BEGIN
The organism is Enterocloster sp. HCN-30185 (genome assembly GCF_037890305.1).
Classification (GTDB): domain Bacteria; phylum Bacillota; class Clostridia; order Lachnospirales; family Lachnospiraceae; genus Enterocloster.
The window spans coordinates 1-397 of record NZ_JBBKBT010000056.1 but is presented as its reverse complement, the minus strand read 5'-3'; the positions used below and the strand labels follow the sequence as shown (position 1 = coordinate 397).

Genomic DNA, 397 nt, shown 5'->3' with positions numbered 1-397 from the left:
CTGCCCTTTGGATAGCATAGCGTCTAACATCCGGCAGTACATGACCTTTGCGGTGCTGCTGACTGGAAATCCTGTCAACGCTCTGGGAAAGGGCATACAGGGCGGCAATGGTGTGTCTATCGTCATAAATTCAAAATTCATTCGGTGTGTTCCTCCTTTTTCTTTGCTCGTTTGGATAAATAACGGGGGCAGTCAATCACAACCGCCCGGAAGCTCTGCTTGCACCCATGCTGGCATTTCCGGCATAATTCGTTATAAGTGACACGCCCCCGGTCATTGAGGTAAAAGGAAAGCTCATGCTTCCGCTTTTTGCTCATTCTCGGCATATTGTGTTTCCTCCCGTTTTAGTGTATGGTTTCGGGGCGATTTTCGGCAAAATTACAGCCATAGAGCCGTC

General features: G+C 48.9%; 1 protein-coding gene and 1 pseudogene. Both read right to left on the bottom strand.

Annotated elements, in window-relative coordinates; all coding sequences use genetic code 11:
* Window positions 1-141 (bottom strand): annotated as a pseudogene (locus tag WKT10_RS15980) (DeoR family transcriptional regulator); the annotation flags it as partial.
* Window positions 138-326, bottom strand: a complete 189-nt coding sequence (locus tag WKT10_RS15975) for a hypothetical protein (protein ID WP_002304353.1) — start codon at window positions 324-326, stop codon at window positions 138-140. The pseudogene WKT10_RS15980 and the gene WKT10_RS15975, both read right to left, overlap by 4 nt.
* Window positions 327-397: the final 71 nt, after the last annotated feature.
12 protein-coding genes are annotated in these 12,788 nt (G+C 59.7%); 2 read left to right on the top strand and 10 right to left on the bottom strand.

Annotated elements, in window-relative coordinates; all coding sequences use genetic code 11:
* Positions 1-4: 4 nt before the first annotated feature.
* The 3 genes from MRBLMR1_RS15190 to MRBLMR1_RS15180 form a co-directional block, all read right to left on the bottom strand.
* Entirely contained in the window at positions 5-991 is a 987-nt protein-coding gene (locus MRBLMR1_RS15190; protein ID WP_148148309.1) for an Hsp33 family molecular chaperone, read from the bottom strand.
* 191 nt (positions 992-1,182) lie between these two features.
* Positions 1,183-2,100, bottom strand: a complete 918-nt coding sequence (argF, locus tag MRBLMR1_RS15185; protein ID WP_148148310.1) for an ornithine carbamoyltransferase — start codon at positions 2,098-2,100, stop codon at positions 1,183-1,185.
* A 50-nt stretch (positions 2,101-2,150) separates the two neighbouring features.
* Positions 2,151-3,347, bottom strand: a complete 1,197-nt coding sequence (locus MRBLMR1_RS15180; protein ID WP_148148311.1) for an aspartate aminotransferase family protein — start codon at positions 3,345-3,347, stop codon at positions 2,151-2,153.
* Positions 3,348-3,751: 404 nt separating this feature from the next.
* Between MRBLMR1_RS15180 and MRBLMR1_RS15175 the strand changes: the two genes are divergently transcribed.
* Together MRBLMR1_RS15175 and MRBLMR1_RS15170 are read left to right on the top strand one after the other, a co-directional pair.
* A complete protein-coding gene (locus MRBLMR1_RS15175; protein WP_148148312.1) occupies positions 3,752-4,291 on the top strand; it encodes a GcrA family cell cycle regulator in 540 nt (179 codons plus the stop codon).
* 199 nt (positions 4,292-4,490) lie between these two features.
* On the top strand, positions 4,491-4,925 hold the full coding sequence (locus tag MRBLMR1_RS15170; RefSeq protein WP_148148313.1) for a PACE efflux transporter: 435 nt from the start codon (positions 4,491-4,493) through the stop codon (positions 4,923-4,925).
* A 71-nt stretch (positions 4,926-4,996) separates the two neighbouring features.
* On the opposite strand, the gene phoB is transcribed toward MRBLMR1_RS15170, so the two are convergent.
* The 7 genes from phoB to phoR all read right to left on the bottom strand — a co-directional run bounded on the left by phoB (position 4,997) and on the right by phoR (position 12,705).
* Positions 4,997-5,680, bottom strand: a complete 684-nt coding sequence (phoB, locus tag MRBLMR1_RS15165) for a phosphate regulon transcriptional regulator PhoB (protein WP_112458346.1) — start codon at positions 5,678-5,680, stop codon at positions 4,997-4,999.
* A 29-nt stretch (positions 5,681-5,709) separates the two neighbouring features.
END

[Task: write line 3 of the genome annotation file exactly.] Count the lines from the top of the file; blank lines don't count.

The window spans coordinates 1-397 of record NZ_JBBKBT010000056.1 but is presented as its reverse complement, the minus strand read 5'-3'; the positions used below and the strand labels follow the sequence as shown (position 1 = coordinate 397).